Poll: Democrats have edge in Rust Belt states Trump won

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LEE DEVITO
  • Lee DeVito

There's plenty of reason to believe that the Midwestern states that helped land President Donald Trump his surprise victory in 2016 are having buyer's remorse — whether it's because of Trump's repeated attempts at cutting Great Lakes funding, the culture wars waged on the African-American and Arab-American communities, a lack of confidence in the economy, or just an understandable fatigue of the daily chaos created from the President's Twitter addiction.

That's supported by a new Reuters poll, which found a majority of likely voters in Pennsylvania, Wisconsin, Ohio, Michigan and Indiana disapprove of Trump. Trump won the 2016 election by unexpectedly breaking through the so-called "Blue Wall" of Michigan, Wisconsin, and Pennsylvania, long considered Democrat strongholds.

But the pendulum might be swinging back. According to the poll, more than half of likely voters in those five Rust Belt states think the country is now on the "wrong track," and more than one-third of voters are "very motivated" to back someone who would oppose Trump.

That distaste has given Democrats leads in most of the upcoming races for Senate and governor, the poll finds. In Michigan, Democrat Gretchen Whitmer leads Republican Bill Schuette 52-39 in the governor’s race, while U.S. Senator Debbie Stabenow leads Republican challenger John James 55-35. Both Schuette and James have both sought to align themselves with Trump and Trump voters on the campaign trail.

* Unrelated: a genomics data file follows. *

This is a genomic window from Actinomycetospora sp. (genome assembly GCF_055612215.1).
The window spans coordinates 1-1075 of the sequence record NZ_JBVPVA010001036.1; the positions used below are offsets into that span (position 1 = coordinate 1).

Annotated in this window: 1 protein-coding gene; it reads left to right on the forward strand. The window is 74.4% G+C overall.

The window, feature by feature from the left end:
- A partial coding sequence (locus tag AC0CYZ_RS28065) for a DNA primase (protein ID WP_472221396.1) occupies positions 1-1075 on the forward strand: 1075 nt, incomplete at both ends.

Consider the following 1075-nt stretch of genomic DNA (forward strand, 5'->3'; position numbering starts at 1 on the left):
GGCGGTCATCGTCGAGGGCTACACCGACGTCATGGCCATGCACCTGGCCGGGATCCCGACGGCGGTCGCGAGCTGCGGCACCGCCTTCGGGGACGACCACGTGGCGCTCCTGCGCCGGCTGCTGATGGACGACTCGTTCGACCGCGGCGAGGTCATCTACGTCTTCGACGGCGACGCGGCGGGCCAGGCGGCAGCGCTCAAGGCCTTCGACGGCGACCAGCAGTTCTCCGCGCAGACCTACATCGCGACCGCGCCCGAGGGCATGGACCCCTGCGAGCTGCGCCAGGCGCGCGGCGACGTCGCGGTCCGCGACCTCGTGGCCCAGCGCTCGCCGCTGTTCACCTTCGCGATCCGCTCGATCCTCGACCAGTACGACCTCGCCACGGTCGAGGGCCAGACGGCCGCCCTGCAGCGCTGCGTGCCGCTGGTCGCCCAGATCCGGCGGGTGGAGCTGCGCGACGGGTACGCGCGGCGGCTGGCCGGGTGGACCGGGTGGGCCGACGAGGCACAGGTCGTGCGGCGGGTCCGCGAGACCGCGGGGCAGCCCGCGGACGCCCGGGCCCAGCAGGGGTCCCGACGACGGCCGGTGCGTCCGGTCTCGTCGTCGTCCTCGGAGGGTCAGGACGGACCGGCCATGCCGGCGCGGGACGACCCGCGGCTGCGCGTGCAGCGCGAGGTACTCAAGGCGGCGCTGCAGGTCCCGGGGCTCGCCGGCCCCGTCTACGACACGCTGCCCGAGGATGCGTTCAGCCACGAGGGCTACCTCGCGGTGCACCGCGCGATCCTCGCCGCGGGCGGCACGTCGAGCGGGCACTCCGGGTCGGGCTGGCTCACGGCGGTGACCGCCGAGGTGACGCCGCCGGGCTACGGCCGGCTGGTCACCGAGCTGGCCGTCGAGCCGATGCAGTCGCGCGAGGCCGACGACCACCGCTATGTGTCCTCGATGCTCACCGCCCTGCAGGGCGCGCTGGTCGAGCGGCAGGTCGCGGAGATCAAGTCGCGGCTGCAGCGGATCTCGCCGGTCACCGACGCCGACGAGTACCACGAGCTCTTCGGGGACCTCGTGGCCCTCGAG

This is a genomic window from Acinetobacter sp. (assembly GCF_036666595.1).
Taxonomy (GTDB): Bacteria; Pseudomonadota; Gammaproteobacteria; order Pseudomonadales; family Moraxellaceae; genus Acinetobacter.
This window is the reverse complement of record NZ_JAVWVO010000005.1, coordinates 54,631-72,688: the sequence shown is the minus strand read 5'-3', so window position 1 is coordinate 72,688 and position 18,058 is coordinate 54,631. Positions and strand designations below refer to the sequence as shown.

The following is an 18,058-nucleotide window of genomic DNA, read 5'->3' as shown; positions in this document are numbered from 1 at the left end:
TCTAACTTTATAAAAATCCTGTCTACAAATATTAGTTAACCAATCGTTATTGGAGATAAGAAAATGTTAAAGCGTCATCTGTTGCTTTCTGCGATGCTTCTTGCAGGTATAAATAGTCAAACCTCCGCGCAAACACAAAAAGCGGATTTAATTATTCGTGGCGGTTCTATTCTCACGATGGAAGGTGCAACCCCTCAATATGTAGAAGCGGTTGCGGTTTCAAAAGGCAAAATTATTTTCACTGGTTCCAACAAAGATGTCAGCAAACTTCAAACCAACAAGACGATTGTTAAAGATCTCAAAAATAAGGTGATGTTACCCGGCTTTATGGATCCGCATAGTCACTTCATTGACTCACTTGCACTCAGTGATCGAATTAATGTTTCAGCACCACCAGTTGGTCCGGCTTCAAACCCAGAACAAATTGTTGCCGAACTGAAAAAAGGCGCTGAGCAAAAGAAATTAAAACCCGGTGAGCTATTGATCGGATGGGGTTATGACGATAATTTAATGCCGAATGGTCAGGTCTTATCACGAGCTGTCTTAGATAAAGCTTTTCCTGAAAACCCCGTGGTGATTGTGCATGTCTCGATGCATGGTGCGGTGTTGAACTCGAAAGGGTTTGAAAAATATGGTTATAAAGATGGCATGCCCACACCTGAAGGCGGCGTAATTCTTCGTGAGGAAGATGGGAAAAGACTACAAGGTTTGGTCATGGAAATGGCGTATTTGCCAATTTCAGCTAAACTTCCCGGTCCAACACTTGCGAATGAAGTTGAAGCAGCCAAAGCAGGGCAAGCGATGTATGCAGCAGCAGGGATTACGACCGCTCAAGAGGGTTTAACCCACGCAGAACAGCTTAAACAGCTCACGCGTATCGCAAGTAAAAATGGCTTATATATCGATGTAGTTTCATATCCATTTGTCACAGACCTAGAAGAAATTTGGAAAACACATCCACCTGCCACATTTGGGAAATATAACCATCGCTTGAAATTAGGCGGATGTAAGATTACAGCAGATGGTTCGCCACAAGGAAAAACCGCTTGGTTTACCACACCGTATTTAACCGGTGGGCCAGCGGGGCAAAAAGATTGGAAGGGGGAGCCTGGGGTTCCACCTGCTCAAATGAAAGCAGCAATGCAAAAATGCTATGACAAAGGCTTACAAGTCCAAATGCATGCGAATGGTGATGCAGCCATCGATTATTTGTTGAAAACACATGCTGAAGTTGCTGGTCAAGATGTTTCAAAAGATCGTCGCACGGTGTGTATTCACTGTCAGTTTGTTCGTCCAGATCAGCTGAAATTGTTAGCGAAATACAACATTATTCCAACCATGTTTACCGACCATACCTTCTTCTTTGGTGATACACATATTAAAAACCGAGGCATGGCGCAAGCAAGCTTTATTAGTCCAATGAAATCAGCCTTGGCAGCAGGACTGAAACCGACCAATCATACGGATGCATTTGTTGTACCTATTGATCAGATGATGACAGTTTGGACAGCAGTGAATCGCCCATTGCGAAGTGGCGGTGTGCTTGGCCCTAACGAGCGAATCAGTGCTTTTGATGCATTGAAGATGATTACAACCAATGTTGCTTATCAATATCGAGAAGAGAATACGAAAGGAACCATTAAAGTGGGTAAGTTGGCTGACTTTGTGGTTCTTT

CHRIS KAHN | REUTERS GRAPHICS
  • Chris Kahn | REUTERS GRAPHICS

The poll found that Democrats also have edges in races in states like Florida, California, Arizona, and even Texas. The polls were conducted online from Sept. 12 to Sept. 21, surveying more than 1,000 likely voters in each of five states.

The deadline to register to vote in the upcoming Michigan election is Oct. 9; you can register and check your polling location here. Registered voters can participate in the state general election on Tuesday, Nov. 6.

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